The people we spoke with, including site residents and organisational representatives, highlight the harmful health effects of living on many Gypsy and Traveller sites. This chimes with the government’s own reports, which have found these sites to be unsafe.

Research on health inequalities in the UK bears this out. People from Gypsy and Irish Traveller backgrounds report the poorest health and a life expectancy of between ten and 25 years less than the general population. They also have higher rates of long-term illness and conditions that limit everyday life and activities.

The Police, Crime, Sentencing and Courts Act 2022 has further constrained Gypsy and Traveller communities by criminalising roadside stopping and forcing people on to transit sites. These are designed for short stays and are often in even worse locations than permanent sites.

This poses a plain threat to traditional nomadic ways of life, from travelling in the summer months to fairs and attending religious gatherings.

Thousands of people rely on these local authority-managed sites, located dangerously near the kind of environmental pollutants that are associated with poor health and premature deaths. The term “environmental racism” is used to refer to how people from minority and low-income communities are disproportionately subjected to environmental harm.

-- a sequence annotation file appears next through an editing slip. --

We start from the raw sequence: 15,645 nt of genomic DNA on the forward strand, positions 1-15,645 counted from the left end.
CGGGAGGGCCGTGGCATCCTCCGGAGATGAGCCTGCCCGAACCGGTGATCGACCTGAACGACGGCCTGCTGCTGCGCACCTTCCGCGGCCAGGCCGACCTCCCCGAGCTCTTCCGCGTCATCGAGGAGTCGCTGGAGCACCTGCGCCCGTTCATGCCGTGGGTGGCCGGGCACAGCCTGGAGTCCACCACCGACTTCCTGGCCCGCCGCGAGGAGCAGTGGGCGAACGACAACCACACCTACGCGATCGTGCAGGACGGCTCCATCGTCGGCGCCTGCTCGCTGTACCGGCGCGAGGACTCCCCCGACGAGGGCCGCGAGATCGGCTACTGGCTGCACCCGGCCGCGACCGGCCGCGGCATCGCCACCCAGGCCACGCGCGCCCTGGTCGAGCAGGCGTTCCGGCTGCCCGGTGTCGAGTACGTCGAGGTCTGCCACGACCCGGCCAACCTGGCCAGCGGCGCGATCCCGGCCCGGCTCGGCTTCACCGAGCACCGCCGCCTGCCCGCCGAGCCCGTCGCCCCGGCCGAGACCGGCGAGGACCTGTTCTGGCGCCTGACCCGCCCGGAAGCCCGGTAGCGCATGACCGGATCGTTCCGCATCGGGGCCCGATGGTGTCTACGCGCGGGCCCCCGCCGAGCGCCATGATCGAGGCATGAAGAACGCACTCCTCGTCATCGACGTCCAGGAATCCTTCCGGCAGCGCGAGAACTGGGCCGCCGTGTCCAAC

Yvonne MacNamara is the chief executive of the non-profit advocacy organisation, Traveller Movement. She highlights that the inequalities these communities face are systemic. Local authorities, she says, treat Traveller communities “like second-class citizens”.

To one resident’s mind, attitudes within local government to Gypsy and Traveller social housing are clearly discriminatory. As she put it: “They wouldn’t expect anyone but a Traveller to live here.”The Conversation

Alice Bloch, Professor of Sociology, The University of Manchester and Katharine Quarmby, Royal Literary Fund Fellow, University of West London. This article is republished from The Conversation under a Creative Commons license. Read the original article.